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The Neighbor's Garage

I remember  well the strange childhood phenomenon of 'the neighbor's garage'...  

Like most kids, we had our weekly chores.  Clean your room, put your toys back where they belong and the like.  And then, a few times a year there was the dreaded cleaning of the garage. We would drag our feet, moan and groan and act completely overwhelmed.  But still, it had to be done.  Ugh!  We made it a miserable affair every time!    But a very strange thing happened when we were asked to help clean the neighbor's garage.  We suddenly brightened!  We were eager beavers full of energy!  It didn't matter how dusty and grungy things were. We were all in!    As the years went by, it never failed.  We just couldn't bring ourselves to feel any differently.          I never understood it...                                                                                                       That was all a very long time ago...decades, in fact.  I am beginning to understand now.   I see the very same dynamic popping up again and again in my adult life.      My house needs cleaning.  I am loathe to get out the vacuum and duster, etc.,         but my neighbor needs help after a hospital stay or after the birth of a child and I look forward to going to her home and whizzing through all the chores.  The 'to do list' is quickly accomplished!  Why is that, I wonder?   Is it the feeling of attention or self-aggrandizement?  Possibly.  But these are small matters...        

Where it becomes a bit more troubling is when it comes to helping others with their problems.  We all do it.  I had my first big run-in with this in a psychology class.         I found myself surrounded by some of the sickest people I had ever encountered.      It wasn't long before I realized that they would not be attending to their own healing and mental well-being, but they would gladly take the reins of other people's lives to show them what to do!  The blind leading the blind...the ditch lies ahead.             Doing it for a handsome salary and power-tripping made it even worse!  More than once, I have overheard these practitioners say they would hang onto a patient until their yacht was paid off and the like.  The counselors can give you endless advice, but their own advice is failing them at home, more often than not.                                     The neighbor's garage...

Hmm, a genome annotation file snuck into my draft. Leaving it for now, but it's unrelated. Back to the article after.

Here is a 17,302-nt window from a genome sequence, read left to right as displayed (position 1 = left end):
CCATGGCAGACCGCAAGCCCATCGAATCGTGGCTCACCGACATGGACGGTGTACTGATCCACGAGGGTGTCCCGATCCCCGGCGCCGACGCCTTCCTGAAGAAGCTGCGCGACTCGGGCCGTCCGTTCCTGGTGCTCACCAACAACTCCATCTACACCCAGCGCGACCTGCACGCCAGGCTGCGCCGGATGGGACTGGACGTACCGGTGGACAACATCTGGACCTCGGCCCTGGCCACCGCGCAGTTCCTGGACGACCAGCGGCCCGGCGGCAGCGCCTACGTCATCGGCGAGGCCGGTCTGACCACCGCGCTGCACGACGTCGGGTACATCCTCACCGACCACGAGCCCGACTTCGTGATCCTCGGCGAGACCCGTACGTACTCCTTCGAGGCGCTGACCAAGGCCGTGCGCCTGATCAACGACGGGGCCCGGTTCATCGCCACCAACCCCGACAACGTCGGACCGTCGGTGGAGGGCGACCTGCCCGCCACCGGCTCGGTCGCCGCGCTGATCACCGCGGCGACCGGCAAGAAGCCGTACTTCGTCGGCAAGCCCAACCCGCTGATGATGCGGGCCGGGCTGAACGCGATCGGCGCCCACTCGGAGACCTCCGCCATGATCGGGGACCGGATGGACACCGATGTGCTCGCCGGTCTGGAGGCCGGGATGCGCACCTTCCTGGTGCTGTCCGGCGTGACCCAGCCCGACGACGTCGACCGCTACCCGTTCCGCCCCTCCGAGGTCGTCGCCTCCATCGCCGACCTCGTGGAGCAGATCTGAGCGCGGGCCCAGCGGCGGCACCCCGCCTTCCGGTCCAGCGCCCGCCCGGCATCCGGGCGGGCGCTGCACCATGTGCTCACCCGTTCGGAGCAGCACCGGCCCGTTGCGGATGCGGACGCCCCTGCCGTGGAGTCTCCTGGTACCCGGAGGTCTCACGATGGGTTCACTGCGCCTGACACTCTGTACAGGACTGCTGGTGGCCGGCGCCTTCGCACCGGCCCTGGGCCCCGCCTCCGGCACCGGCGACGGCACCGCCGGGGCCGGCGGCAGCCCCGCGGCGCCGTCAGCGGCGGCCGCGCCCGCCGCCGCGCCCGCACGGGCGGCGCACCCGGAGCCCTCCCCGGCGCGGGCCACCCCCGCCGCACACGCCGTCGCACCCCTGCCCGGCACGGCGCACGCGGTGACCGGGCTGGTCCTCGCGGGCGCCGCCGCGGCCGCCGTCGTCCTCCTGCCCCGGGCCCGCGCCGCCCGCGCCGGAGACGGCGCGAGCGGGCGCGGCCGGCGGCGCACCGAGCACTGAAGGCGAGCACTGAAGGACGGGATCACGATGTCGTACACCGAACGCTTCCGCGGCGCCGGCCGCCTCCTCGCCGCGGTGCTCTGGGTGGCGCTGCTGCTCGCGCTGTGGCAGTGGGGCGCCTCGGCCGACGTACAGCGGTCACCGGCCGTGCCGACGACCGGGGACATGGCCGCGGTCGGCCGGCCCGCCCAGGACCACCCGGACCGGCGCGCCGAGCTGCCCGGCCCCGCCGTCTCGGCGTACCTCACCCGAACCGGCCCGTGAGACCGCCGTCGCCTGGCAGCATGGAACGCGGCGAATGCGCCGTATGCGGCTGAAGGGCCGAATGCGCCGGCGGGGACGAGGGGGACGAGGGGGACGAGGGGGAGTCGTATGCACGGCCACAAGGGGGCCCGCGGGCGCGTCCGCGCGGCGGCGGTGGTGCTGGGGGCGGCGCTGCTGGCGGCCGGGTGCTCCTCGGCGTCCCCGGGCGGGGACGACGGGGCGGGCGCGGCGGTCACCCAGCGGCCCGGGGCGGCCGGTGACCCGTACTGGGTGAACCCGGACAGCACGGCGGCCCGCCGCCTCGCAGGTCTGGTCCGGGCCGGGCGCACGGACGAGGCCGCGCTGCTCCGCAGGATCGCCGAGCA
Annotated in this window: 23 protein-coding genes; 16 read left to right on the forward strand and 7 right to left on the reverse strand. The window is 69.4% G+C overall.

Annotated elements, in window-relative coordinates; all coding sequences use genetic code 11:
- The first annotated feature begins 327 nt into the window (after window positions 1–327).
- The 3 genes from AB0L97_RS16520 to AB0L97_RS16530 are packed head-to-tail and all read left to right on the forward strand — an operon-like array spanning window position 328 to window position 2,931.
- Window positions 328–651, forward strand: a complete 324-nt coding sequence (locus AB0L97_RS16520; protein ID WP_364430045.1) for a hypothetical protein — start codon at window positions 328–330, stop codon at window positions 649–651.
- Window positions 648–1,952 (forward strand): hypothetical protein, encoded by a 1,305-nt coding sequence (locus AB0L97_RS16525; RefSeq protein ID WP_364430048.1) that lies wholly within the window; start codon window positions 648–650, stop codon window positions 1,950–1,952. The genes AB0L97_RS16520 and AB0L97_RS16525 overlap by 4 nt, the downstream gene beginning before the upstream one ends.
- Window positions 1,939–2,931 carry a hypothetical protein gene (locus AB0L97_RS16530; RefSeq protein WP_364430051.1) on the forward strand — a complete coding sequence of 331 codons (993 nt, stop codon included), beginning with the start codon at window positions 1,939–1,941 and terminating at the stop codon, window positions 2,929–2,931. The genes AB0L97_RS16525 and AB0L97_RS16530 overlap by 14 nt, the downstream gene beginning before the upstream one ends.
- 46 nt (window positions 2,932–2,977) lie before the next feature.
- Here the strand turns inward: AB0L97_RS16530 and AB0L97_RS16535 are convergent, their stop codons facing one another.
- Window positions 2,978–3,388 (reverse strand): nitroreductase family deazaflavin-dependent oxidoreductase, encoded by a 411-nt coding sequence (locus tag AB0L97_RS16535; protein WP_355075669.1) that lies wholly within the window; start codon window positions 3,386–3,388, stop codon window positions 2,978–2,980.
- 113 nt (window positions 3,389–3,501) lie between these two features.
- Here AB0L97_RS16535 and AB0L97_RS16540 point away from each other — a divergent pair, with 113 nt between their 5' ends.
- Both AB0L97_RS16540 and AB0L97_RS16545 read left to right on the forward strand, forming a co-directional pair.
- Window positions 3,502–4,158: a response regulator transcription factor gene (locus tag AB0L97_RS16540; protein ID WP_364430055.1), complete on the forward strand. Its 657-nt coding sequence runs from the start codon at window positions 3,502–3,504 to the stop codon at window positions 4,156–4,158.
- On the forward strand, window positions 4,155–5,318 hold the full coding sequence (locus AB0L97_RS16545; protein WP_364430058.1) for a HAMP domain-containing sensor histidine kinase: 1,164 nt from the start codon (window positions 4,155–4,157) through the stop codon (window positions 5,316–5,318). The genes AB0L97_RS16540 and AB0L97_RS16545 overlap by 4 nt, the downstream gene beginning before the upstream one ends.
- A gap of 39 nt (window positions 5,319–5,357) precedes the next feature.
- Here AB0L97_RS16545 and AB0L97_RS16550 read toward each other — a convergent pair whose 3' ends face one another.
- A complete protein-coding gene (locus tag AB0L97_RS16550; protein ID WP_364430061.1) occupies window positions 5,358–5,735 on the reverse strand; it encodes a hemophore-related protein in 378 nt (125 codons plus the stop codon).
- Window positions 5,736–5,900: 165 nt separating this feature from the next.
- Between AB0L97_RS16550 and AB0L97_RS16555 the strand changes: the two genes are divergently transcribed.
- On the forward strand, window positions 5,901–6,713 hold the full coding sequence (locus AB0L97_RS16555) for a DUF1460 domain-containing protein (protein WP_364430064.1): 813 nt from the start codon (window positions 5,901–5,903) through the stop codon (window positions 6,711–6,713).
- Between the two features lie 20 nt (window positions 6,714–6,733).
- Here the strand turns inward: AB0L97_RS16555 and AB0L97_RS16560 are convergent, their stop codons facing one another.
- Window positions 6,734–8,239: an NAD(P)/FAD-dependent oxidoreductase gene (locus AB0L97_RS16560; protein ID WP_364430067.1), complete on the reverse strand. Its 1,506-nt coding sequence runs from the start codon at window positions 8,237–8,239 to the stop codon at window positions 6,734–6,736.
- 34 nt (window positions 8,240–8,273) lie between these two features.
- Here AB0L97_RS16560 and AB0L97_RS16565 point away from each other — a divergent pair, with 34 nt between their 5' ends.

You see it in churches. Pastors exhort their flocks while their own houses are in disarray.  Gluttony, sex scandals, ostentatious living, etc.  In recent years, I have asked  a few young seminary students what drew them to the ministry. Their answers were dismaying.  'Easy money!'  "You only have to work 1 day a week!"  "I get 10% of everyone's salary PLUS offerings!"  They don't know how to manage their own lives, but they will happily take authority over yours.   No thank you!

Closer to home, in marriages and friendships we somehow think we are supposed to fix the other person.  It is commonplace thinking.  We are convinced that is how it works.   Everybody help everybody, right?  Wrong, actually.                                  Alright, it's OK to help a child to a point, but that child must learn to take the reins of their own lives or there will be problems.                                                                   'Fixing' is an inside job and that's all there is to it.     Give information, point the way, but that's all.  You cannot do it for another.          

"You cannot change a person any more than you can breathe for him. Personal change is personal responsibility." Vernon Howard.

So there it is... I would rather help change you than change myself.  The neighbor's garage.  It is always more juicy to get in your business than to get into mine. So much easier to talk it all out than to make an effort, to impose some self discipline, to say no to myself.  

Cleaning my own garage from now on...